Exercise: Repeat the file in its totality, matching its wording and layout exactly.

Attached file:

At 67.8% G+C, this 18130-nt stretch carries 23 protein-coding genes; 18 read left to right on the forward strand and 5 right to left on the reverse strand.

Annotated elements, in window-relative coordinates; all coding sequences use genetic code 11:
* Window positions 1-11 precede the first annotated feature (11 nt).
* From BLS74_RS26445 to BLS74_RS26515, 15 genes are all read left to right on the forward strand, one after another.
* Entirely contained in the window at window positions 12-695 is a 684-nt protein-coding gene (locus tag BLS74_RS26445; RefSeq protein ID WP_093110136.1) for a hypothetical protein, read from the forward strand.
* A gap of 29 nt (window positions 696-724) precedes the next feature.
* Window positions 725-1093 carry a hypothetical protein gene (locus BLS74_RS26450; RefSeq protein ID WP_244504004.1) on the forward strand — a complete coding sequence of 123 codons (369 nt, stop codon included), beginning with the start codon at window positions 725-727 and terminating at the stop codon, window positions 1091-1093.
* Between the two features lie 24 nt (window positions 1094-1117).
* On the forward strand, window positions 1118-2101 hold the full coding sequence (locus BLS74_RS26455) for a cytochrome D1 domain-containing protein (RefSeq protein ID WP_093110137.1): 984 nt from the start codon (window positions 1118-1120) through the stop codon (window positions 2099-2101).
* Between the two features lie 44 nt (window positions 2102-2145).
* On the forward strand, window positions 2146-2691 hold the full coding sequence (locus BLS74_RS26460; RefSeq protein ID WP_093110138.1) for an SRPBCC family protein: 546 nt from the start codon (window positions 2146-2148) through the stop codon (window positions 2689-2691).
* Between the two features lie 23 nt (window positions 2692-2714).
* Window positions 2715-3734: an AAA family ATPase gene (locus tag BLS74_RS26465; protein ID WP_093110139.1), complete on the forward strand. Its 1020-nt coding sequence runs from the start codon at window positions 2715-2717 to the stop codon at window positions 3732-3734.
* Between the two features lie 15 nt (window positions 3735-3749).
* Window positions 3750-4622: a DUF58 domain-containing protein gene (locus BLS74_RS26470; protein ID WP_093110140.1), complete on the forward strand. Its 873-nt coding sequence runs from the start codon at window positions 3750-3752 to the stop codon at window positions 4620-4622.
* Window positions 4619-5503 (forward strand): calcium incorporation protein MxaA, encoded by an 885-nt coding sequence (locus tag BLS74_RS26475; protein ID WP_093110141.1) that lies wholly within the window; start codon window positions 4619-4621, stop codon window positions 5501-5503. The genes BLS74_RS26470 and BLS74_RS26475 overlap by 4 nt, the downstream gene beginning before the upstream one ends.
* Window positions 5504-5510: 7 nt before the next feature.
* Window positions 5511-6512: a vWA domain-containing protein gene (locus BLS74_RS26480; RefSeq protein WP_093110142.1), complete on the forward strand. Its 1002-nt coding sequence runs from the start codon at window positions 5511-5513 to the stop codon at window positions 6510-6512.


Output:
At 67.8% G+C, this 18130-nt stretch carries 23 protein-coding genes; 18 read left to right on the forward strand and 5 right to left on the reverse strand.

Annotated elements, in window-relative coordinates; all coding sequences use genetic code 11:
* Window positions 1-11 precede the first annotated feature (11 nt).
* From BLS74_RS26445 to BLS74_RS26515, 15 genes are all read left to right on the forward strand, one after another.
* Entirely contained in the window at window positions 12-695 is a 684-nt protein-coding gene (locus tag BLS74_RS26445; RefSeq protein ID WP_093110136.1) for a hypothetical protein, read from the forward strand.
* A gap of 29 nt (window positions 696-724) precedes the next feature.
* Window positions 725-1093 carry a hypothetical protein gene (locus BLS74_RS26450; RefSeq protein ID WP_244504004.1) on the forward strand — a complete coding sequence of 123 codons (369 nt, stop codon included), beginning with the start codon at window positions 725-727 and terminating at the stop codon, window positions 1091-1093.
* Between the two features lie 24 nt (window positions 1094-1117).
* On the forward strand, window positions 1118-2101 hold the full coding sequence (locus BLS74_RS26455) for a cytochrome D1 domain-containing protein (RefSeq protein ID WP_093110137.1): 984 nt from the start codon (window positions 1118-1120) through the stop codon (window positions 2099-2101).
* Between the two features lie 44 nt (window positions 2102-2145).
* On the forward strand, window positions 2146-2691 hold the full coding sequence (locus BLS74_RS26460; RefSeq protein ID WP_093110138.1) for an SRPBCC family protein: 546 nt from the start codon (window positions 2146-2148) through the stop codon (window positions 2689-2691).
* Between the two features lie 23 nt (window positions 2692-2714).
* Window positions 2715-3734: an AAA family ATPase gene (locus tag BLS74_RS26465; protein ID WP_093110139.1), complete on the forward strand. Its 1020-nt coding sequence runs from the start codon at window positions 2715-2717 to the stop codon at window positions 3732-3734.
* Between the two features lie 15 nt (window positions 3735-3749).
* Window positions 3750-4622: a DUF58 domain-containing protein gene (locus BLS74_RS26470; protein ID WP_093110140.1), complete on the forward strand. Its 873-nt coding sequence runs from the start codon at window positions 3750-3752 to the stop codon at window positions 4620-4622.
* Window positions 4619-5503 (forward strand): calcium incorporation protein MxaA, encoded by an 885-nt coding sequence (locus tag BLS74_RS26475; protein ID WP_093110141.1) that lies wholly within the window; start codon window positions 4619-4621, stop codon window positions 5501-5503. The genes BLS74_RS26470 and BLS74_RS26475 overlap by 4 nt, the downstream gene beginning before the upstream one ends.
* Window positions 5504-5510: 7 nt before the next feature.
* Window positions 5511-6512: a vWA domain-containing protein gene (locus BLS74_RS26480; RefSeq protein WP_093110142.1), complete on the forward strand. Its 1002-nt coding sequence runs from the start codon at window positions 5511-5513 to the stop codon at window positions 6510-6512.